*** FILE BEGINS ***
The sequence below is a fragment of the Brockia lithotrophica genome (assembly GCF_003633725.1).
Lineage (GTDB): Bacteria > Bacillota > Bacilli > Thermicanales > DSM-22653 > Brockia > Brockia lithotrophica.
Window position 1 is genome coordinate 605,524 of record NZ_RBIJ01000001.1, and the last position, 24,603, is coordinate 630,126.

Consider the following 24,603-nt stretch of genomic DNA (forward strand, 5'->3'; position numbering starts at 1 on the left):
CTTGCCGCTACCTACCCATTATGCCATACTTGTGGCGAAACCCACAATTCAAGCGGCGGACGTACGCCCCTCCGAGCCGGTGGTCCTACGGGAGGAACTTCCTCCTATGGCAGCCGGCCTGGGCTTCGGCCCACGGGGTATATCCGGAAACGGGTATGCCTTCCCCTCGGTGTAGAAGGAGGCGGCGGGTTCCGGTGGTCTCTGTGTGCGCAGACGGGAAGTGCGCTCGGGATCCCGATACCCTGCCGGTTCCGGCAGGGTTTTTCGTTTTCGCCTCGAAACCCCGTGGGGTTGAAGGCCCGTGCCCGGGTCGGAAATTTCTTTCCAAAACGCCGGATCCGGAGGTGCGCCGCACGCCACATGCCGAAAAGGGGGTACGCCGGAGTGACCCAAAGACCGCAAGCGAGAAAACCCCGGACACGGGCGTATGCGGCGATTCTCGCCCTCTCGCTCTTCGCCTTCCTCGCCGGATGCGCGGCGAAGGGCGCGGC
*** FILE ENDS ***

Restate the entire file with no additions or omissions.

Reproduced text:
The sequence below is a fragment of the Brockia lithotrophica genome (assembly GCF_003633725.1).
Lineage (GTDB): Bacteria > Bacillota > Bacilli > Thermicanales > DSM-22653 > Brockia > Brockia lithotrophica.
Window position 1 is genome coordinate 605,524 of record NZ_RBIJ01000001.1, and the last position, 24,603, is coordinate 630,126.

Consider the following 24,603-nt stretch of genomic DNA (forward strand, 5'->3'; position numbering starts at 1 on the left):
CTTGCCGCTACCTACCCATTATGCCATACTTGTGGCGAAACCCACAATTCAAGCGGCGGACGTACGCCCCTCCGAGCCGGTGGTCCTACGGGAGGAACTTCCTCCTATGGCAGCCGGCCTGGGCTTCGGCCCACGGGGTATATCCGGAAACGGGTATGCCTTCCCCTCGGTGTAGAAGGAGGCGGCGGGTTCCGGTGGTCTCTGTGTGCGCAGACGGGAAGTGCGCTCGGGATCCCGATACCCTGCCGGTTCCGGCAGGGTTTTTCGTTTTCGCCTCGAAACCCCGTGGGGTTGAAGGCCCGTGCCCGGGTCGGAAATTTCTTTCCAAAACGCCGGATCCGGAGGTGCGCCGCACGCCACATGCCGAAAAGGGGGTACGCCGGAGTGACCCAAAGACCGCAAGCGAGAAAACCCCGGACACGGGCGTATGCGGCGATTCTCGCCCTCTCGCTCTTCGCCTTCCTCGCCGGATGCGCGGCGAAGGGCGCGGC